Notes on Don Quixote, Volume One
This morning a small possum was rescued by my wife from a swimming pool. He was a sad, wet, cold-looking creature with large, glossy eyes that were solid black. Who knows how he had wound up in the pool, but my wife discovered him on the top rung of the ladder, waiting I guess for someone to come and offer him a way out, which my wife did, using a net on a long pole, and then she helped him onto a tree branch, which he stepped onto unsteadily, clinging with his long toes, and then he looked all around himself in a stunned way, and then he walked further into the tree where we couldn’t see him anymore.
The other exciting thing that has happened is that I finished the first volume of Don Quixote. It is long. I’m going to say it’s 180,000 words, which could have been three novels, and yet I am only half done with DQ, because there is a volume two, of course. Cervantes published them a few years apart, therefore I am giving myself a break from the thing as well.
When you are reading a famously hilarious book and you find yourself sometimes going for long stretches without laughing, you may wonder what is wrong with you. This is when it is important to notice that a novel is like a party in the following way: it is remembered not for everything that happened, but for the best things that happened. The best things in Don Quixote are very good. There is a long scene, for example, where two of the Don’s neighbors are sorting through his library, deciding which books to keep out of the burn pile. The housekeeper wants to burn all of them. This is a good scene. When Don Quixote’s sidekick or squire, Sancho Panza, becomes angry with him, Sancho is eloquent and funny and seems real. The Don’s horse, Rozinante, is also real: not a cartoon horse at all but a true-to-life lean old pet horse, slow and unspookable, a solid companion, the object of many jokes but deservedly loved.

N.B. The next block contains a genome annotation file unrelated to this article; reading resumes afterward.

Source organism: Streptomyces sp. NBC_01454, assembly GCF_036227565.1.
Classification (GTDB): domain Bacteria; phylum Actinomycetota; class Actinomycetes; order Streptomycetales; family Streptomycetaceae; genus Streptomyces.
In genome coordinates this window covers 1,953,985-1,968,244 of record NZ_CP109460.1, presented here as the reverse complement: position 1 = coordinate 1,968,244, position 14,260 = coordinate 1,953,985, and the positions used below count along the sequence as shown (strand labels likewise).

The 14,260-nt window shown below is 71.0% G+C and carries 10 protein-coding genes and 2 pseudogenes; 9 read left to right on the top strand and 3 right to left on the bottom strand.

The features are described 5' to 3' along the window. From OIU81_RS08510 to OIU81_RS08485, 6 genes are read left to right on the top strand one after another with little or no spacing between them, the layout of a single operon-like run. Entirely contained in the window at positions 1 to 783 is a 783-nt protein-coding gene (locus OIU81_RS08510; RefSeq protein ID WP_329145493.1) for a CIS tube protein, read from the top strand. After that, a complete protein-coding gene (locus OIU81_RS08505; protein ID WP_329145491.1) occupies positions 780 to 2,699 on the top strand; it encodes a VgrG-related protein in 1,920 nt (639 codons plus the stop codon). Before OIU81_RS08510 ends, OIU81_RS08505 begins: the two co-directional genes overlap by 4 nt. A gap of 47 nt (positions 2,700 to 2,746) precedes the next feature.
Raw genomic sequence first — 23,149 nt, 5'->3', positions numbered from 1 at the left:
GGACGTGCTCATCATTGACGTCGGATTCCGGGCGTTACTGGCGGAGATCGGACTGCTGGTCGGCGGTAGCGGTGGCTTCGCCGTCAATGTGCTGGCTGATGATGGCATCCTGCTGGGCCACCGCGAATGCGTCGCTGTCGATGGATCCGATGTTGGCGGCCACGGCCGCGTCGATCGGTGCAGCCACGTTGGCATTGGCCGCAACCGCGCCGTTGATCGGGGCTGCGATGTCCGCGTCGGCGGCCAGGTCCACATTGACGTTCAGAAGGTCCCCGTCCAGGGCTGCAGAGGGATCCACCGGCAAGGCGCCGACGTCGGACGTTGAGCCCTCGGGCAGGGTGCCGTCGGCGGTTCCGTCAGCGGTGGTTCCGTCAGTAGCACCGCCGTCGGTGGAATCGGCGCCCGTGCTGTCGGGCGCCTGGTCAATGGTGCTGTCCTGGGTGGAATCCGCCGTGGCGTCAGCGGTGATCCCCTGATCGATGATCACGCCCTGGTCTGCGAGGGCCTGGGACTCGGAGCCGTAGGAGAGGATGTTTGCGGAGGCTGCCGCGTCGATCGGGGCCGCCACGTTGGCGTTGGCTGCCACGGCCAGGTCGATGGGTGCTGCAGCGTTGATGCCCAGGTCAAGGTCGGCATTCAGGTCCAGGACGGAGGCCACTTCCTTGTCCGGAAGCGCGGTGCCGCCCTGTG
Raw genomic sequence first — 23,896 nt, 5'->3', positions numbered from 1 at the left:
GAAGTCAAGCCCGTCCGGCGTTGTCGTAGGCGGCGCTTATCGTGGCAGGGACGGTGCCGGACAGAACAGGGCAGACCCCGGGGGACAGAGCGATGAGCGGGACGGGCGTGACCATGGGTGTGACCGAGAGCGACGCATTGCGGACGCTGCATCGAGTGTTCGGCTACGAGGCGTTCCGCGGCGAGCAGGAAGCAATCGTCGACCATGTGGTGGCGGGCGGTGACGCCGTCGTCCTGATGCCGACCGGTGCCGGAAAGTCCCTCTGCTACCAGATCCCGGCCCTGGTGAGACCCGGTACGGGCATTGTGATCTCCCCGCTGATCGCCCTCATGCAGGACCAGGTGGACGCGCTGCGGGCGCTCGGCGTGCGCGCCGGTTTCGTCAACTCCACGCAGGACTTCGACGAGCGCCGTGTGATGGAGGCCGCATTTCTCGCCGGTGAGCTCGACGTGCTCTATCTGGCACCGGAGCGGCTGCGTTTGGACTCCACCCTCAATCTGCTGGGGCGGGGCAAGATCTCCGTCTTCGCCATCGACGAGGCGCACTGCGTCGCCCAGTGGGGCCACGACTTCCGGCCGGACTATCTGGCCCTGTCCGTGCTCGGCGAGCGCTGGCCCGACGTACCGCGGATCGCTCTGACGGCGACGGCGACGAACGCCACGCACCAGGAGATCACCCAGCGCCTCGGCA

There is a passage in which Quixote imagines diving into a lake of boiling tar, at the bottom of which he is served a splendid meal by beautiful women. This is why he wants to be a knight: because diving into these lakes, expecting to be boiled and instead being fed a nice meal by maidens, is what knights do. That was another high moment for me.
And then there are the long passages that have nothing to do with Don Quixote and are entirely different in tone–a soldier’s capture and escape, a love story with betrayals and death. It’s as though Cervantes stuck them into the novel just to get them out of his desk drawer.
His way of inserting these tales is to have a character drop in and say, “Let me tell you a story.” Sixty pages later, that story ends, with the storyteller apologizing for having gone on so long, and the other characters assuring him that his story was entertainingly told; and then Don Quixote will wake up from the nap he’s been taking, or someone will cut the rope he’s been tied to a barn with, and the Quixote story will pick up again.
So it’s a mess. No doubt some of its flaws are also virtues, though, and some of those must be lost to us, in the same way (sort of) that you can no longer bake a chicken under the hood of your car, because there is not room for that under the hood anymore. The art of car design has progressed beyond spacious engine compartments, and the art of the novel has also progressed, and we will never go back to the old way unless everything falls apart first.
What Don Quixote does that is still fresh and alive is its rendering of crazed sincerity. It’s a wayward comic fantasy with a heart, which is not old-fashioned yet, I think, though someone is probably tired of it somewhere.
James Whorton Jr. is the author of three novels, most recently Angela Sloan. He lives in Rochester, New York and teaches at the College at Brockport.